London, May 27 (IANS) Have you ever wondered why any talk of giving money to the unemployed often triggers a political storm whereas increase in healthcare costs often earn laurels? The answer, say researchers, can be found deep in our psychology, where powerful intuitions lead us to view illness as the result of bad luck and worthy of help.
People intuitively believe that those who fall ill are unlucky, while unemployed people have brought it on themselves, the study found.
Using techniques to uncover people’s implicit intuitions, the researchers explored the fundamental differences behind our attitudes towards unemployment benefits and healthcare.
According to the researchers, the differences may be found in the evolutionary history of our species.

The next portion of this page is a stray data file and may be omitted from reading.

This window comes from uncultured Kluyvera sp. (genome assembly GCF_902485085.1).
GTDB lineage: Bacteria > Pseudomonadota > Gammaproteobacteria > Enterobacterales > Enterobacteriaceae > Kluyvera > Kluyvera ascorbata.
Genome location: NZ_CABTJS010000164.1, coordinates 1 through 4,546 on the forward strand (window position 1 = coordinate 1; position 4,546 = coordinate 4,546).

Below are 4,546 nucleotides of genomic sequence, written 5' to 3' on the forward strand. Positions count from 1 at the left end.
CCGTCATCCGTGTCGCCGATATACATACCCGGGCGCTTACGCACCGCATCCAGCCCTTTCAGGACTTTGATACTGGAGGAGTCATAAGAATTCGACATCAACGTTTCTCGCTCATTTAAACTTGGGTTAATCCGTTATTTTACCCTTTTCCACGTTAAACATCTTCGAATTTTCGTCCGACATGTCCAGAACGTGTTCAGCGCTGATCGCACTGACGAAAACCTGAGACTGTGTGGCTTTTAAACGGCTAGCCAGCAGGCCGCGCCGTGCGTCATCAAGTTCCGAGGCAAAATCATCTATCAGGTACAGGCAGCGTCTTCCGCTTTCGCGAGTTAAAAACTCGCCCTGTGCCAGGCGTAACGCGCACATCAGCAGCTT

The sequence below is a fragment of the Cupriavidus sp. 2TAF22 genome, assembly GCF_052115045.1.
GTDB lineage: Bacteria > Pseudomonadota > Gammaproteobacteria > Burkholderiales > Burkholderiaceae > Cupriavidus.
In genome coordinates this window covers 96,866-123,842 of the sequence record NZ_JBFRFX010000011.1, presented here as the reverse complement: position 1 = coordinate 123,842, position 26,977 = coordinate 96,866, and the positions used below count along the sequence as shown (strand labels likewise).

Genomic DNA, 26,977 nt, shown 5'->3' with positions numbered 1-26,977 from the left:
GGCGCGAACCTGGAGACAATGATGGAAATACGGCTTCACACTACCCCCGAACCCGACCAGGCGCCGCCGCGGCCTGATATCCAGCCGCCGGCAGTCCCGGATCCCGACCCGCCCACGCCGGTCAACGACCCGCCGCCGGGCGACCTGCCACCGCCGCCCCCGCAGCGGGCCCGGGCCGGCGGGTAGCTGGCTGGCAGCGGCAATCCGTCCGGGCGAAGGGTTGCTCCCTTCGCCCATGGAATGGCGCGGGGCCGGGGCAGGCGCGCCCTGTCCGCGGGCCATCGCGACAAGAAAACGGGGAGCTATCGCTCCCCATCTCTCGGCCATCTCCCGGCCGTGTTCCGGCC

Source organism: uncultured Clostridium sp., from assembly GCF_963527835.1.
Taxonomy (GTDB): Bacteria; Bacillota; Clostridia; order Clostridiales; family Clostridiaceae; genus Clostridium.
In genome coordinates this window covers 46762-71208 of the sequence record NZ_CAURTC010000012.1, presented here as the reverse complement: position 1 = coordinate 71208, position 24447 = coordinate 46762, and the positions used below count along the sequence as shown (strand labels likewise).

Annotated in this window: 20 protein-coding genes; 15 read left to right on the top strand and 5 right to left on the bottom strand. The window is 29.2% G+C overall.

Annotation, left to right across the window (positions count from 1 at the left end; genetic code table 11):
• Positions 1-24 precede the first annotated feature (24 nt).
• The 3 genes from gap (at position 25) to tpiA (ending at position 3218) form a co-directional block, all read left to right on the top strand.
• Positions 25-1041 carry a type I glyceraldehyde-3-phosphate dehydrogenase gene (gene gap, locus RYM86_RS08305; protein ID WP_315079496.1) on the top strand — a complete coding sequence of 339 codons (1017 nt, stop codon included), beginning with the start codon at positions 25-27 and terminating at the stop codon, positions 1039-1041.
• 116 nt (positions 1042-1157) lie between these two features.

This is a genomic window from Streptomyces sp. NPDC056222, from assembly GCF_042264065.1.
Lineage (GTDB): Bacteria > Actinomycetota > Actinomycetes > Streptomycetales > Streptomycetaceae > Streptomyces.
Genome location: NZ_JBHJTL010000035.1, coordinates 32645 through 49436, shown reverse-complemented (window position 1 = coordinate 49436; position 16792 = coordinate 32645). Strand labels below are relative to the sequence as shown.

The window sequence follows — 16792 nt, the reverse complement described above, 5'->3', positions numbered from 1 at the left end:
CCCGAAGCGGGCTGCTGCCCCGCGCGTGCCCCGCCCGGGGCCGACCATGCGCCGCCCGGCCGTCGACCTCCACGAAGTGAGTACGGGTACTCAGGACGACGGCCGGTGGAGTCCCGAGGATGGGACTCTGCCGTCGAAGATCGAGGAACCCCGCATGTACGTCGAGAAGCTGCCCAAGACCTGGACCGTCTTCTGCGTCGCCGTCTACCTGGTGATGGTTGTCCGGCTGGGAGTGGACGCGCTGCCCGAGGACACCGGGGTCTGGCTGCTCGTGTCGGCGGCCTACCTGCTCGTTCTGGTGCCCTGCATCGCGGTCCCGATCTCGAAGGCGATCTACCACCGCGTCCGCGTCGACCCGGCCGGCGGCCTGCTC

Unemployment came about as a result of the industrialisation, while illness is something the human species has faced for millions of years.
“For millions of years, a need for health care reflected accidents such as broken legs or random infections. Evolution could therefore have built our psychology to think about illnesses in this way, as something we have no control over,” said one of the researchers Michael Bang Petersen, professor in political science at Aarhus University in Denmark.
“People everywhere seem to have this deep-seated intuition that ill people are unfortunate and deserve to be helped,” he noted.
The researchers did research in Denmark, the US and Japan and found that everywhere people intuitively believed that people who fall ill are unlucky, while unemployed people have brought it on themselves.
“When it comes to healthcare, everyone seem united in the belief that people who are ill are unlucky and need help,” he said.
The findings appeared in the American Journal of Political Science.
“This means that the policies in the areas of health care and unemployment are very different, as we all more or less agree on the goal in healthcare, while we deeply disagree on whether or not unemployed people deserve help,” the researcher said.